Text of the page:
Following its success at the Musée des Arts Décoratifs in Paris, Christian Dior: Designer of Dreams has landed in Brooklyn. Designer of Dreams, curated by Florence Müller in collaboration with Matthew Yokobosky, and excitingly designed by Nathalie Crinière, brings eight decades of high style to the storied establishment.
The exhibition includes some of the impressively theatrical devices that Müller first explored in the 2017 blockbuster iteration of this show at Paris’s Musée des Arts Décoratifs, and subsequently in America at the Dallas Museum of Art, and the Denver Art Museum.. For instance, there’s a wall of ghostly white toiles, reinforcing the power of craft and the hand in the house’s haute couture, and a curving wall containing accessories, clothes and enchanting doll-sized reproductions of some iconic Dior garments brilliantly arranged in a dazzling shaded rainbow of color.
The Brooklyn exhibition, however, opens with a fascinating look at Christian Dior’s relationship with America, and the installation incorporates pictures and objects from the museum’s own collection. After Dior’s untimely death, his brilliant dauphin, the 21-year-old Yves Saint Laurent, was appointed to helm the house, which he did for two years before being drafted into the army for compulsory military service, shortly after which he was hospitalized.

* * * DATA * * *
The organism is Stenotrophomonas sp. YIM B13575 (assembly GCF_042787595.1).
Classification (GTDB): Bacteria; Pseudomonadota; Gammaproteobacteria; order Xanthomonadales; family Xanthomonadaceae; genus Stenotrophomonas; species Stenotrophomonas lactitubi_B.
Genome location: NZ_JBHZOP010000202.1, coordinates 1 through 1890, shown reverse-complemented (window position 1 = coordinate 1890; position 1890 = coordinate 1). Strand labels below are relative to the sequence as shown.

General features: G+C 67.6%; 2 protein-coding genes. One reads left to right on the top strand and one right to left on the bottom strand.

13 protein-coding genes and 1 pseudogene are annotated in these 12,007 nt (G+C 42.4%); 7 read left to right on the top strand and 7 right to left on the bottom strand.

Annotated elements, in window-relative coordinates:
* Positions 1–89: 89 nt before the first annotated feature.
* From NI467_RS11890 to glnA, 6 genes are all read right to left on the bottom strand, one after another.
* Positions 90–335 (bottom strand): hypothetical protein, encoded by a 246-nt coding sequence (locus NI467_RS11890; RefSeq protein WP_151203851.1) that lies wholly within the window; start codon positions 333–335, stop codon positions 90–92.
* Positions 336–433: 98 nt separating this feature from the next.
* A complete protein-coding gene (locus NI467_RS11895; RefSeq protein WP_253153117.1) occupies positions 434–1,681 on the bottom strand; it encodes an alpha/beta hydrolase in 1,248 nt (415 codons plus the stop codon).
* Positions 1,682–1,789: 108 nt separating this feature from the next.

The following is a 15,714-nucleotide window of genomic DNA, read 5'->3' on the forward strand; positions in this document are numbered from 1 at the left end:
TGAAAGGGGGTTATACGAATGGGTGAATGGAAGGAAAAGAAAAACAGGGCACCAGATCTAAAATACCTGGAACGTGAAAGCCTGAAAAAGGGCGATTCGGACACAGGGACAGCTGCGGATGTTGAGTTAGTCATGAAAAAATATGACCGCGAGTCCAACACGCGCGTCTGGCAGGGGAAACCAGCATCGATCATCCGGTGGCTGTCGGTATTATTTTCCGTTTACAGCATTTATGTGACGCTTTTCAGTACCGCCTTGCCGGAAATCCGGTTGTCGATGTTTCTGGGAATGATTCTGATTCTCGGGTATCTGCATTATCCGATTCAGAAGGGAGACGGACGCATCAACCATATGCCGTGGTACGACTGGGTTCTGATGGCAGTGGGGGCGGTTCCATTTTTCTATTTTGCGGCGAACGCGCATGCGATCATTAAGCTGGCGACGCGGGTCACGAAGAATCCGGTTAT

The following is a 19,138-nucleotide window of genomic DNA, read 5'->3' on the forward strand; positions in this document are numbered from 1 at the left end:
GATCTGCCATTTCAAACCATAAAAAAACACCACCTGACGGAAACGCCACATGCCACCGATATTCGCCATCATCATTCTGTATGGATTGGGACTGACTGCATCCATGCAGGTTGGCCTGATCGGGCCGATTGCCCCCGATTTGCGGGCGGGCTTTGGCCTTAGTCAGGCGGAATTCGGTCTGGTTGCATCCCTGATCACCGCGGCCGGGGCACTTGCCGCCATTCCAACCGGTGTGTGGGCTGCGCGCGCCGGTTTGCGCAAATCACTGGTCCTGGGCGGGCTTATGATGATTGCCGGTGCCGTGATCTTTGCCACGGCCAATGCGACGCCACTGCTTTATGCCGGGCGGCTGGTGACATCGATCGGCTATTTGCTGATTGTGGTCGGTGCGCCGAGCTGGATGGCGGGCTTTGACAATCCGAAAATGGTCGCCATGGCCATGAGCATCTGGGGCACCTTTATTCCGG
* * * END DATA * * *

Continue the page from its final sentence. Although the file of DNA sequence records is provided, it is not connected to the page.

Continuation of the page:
The Brooklyn Museum exhibition opens with some examples from Christian Dior’s New York collections, shown alongside some of the designer’s Paris originals, designed for brisk American lifestyles and glamorous evenings in the town that reflect, as Müller notes, “a Hollywood sense of drama.” “When I am in New York,” Dior noted at the time, “I wish to work in the American way… I feel that I am a genuine American couturier in New York, just as I feel I am a French couturier in Paris.” The New York sensibility is cleverly evoked in a grouping of little black dresses that are shown with contemporary black artworks, including a striking Ad Reinhardt painting, Untitled (Composition #104), 1954-1960; Louise Nevelson’s dramatic early sculpture First Personage, 1956; and a gleaming screen by Charles and Ray Eames with volutes that, as Yokobosky posits, suggest the pleats in a Dior skirt.
Guests are immediately greeted with Dior's classic bar suit also known as the "new look" which revolutionized women's dress providing the perfect starting point to dive into the show's rooms. The exhibit dedicates a full room to American visionary photographers who captured Dior garments in breathtaking images.